LESSON PLAN: My full scale attack on censorship

“I cannot praise a fugitive and cloistered virtue, unexercised and unbreathed, that never sallies out and sees her adversary but slinks out of the race where that immortal garland is to be run for, not without dust and heat.”          

John Milton

“The Areopagitica”

The thought police are at it again. Throughout the course of US history, they have emerged  during periods of hyper emotionalism, ignorance and paranoia in their frenzied quest to dictate what books, movies or music is permissible for others. The current obsession seems to be with some novels penned by Nobel Prize winner Tony Morrison’s novel The Bluest Eye seems to top the list of items that draw the ire of the munchkins of the contemporary far right, those who lack the discipline and acumen to  attempt learning anything of consequence but who treasure their ignorance and have shown themselves eager to defend it violently when they fail, like impudent children, to get their own way. The Bluest Eye tells the story of a young girl’s tragic victimization involving racism, alcoholism, rape and incest.

In the course of my nearly forty years as a classroom teacher, I served for 34 in the English and social studies departments of my old alma mater in Ashland, Ohio, a quiet, conservative college town of perhaps 21,000 citizens. For years, one of my assignments was a course bearing the designation Contemporary Fiction.  It was generally a popular class that attracted students of nearly all levels of ability. Assigned texts included Ray Bradbury’s dystopian sci-fi novel Fahrenheit 451.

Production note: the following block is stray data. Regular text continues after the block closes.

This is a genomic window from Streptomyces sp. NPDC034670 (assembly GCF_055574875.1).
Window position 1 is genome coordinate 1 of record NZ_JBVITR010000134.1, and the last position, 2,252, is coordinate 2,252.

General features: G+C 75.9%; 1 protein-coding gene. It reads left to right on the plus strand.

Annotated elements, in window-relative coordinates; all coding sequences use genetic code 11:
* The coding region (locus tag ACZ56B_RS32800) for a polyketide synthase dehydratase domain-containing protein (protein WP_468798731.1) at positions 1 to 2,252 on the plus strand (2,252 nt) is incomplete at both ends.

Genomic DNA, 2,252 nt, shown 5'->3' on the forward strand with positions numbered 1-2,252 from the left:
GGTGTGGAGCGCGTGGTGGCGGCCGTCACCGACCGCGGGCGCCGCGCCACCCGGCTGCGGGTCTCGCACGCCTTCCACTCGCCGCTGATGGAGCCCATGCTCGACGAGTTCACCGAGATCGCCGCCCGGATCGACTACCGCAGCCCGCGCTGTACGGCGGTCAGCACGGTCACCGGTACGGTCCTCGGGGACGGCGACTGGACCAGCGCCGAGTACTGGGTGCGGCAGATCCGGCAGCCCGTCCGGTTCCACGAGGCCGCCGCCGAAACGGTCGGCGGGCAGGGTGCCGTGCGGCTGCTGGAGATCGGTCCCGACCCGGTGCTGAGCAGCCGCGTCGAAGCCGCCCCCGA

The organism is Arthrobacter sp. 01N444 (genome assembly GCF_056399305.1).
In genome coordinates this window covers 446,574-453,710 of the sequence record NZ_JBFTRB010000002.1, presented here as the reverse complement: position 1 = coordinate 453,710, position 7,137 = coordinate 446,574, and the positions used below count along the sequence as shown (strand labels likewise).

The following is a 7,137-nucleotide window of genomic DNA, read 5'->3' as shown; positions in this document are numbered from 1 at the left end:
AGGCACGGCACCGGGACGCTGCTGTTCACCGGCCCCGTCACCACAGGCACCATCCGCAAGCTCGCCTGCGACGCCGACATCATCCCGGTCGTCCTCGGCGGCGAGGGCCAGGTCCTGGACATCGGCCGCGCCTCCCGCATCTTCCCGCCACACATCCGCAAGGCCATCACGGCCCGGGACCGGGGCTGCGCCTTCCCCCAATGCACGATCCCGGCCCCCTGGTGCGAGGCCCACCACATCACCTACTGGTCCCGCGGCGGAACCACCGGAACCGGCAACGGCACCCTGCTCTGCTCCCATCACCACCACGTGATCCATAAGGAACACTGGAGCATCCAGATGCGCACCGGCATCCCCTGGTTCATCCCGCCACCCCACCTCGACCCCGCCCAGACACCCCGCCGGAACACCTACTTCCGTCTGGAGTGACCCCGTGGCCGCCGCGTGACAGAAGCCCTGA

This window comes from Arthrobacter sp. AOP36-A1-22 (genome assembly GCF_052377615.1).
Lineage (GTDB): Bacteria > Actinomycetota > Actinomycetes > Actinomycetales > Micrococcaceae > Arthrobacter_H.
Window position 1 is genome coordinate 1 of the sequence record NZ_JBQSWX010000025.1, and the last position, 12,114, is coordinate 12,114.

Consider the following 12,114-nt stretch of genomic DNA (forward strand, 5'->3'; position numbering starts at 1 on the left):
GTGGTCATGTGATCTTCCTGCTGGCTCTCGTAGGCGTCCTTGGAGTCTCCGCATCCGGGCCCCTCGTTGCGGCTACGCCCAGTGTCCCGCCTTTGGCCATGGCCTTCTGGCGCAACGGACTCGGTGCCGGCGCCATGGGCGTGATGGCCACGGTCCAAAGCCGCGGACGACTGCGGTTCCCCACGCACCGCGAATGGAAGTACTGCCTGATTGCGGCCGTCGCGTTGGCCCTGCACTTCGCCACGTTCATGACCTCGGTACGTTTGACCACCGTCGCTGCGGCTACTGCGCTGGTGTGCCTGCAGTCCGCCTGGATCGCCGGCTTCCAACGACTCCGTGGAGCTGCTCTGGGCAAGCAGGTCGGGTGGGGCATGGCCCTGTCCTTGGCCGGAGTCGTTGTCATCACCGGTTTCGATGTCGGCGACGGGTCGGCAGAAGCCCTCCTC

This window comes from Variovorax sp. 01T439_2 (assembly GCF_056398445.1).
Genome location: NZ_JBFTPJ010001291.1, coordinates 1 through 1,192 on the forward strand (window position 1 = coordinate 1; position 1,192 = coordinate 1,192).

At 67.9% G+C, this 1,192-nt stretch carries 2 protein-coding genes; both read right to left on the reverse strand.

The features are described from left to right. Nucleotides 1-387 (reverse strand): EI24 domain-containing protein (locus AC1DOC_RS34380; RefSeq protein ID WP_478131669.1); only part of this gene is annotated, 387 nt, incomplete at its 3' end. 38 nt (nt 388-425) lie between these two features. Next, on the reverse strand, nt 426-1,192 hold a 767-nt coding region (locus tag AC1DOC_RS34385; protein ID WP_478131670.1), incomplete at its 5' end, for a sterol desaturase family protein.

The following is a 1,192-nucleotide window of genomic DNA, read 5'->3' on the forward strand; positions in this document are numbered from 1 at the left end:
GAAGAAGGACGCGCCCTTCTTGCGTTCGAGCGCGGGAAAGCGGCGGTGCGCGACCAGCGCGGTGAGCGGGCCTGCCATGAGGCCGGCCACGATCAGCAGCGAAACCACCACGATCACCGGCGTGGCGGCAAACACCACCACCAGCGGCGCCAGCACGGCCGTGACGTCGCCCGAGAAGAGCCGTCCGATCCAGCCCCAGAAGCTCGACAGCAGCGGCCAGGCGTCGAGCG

Fahrenheit 451 depicts  a future society whose citizens are basically forbidden to think about anything that isn’t trifling and trivial, a nightmare world approximating that of The Stepford Wives. All of this is enforced by an oppressive government fostering a shallow, saccharine concept of happiness upon a simpering, spiritually toxic citizenry. Special government enforcers called Firemen are dispatched to burn the books of any rebels. The population is addicted to round the clock television and brief sound bites that trivialize complex issues and realities.

In order to deal with the subject of censorship in a more concrete manner, I decided early on to round up as many books as I could find that someone somewhere had attempted, with varying degrees of success, to ban. I came up with a large collection. I would set up two tables in the front of the room and spend perhaps two periods explaining why certain groups at certain times had attempted to ban them. The display included the Holy Bible, the Koran, Huckleberry Finn,  John Steinbeck’s The Grapes of Wrath, Hemingway’s The Sun Also Rises, The Diary of Anne Frank, Uncle Tom’s Cabin, All Quiet on The Western Front, Dalton Trumbo’s Johnny Got His Gun, The Communist Manifesto, Adolf Hitler’s Mein Kampf, Margaret Sanger’s My Fight for Birth Control, D.H. Lawrence’s Lady Chatterly’s Lover and J.D. Salinger’s Catcher in the Rye.

Most objections seemed to center around profanity and references to human sexuality. Some were humorous, like E.B. White’s children’s book Charlotte’s Web, removed from one school library because a fundamentalist sect argued that animals do not talk in the Bible. They should have read Numbers 22:21-39, the incident involving Balaam’s unfortunate donkey. In another case, some angry parents insisted that a children’s book entitled Rolling Harvey Down the Hill be removed from an elementary school library because it made fun of fat people.